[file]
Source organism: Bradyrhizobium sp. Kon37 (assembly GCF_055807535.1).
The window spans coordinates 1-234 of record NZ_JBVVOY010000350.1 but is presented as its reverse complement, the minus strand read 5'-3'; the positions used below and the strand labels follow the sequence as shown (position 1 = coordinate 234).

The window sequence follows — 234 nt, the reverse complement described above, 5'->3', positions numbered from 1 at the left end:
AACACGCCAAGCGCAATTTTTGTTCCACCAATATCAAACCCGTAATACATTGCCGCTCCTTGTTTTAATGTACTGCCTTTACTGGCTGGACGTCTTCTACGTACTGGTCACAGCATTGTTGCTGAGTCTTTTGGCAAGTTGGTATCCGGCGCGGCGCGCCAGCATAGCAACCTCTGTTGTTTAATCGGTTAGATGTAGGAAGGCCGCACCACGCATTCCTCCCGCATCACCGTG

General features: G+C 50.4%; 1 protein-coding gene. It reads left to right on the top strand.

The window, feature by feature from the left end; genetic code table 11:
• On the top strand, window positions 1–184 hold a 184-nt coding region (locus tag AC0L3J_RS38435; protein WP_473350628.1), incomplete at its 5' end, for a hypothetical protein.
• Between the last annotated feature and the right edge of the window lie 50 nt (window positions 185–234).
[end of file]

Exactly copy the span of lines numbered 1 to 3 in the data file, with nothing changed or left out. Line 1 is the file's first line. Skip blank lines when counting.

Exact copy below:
Source organism: Bradyrhizobium sp. Kon37 (assembly GCF_055807535.1).
The window spans coordinates 1-234 of record NZ_JBVVOY010000350.1 but is presented as its reverse complement, the minus strand read 5'-3'; the positions used below and the strand labels follow the sequence as shown (position 1 = coordinate 234).

The window sequence follows — 234 nt, the reverse complement described above, 5'->3', positions numbered from 1 at the left end: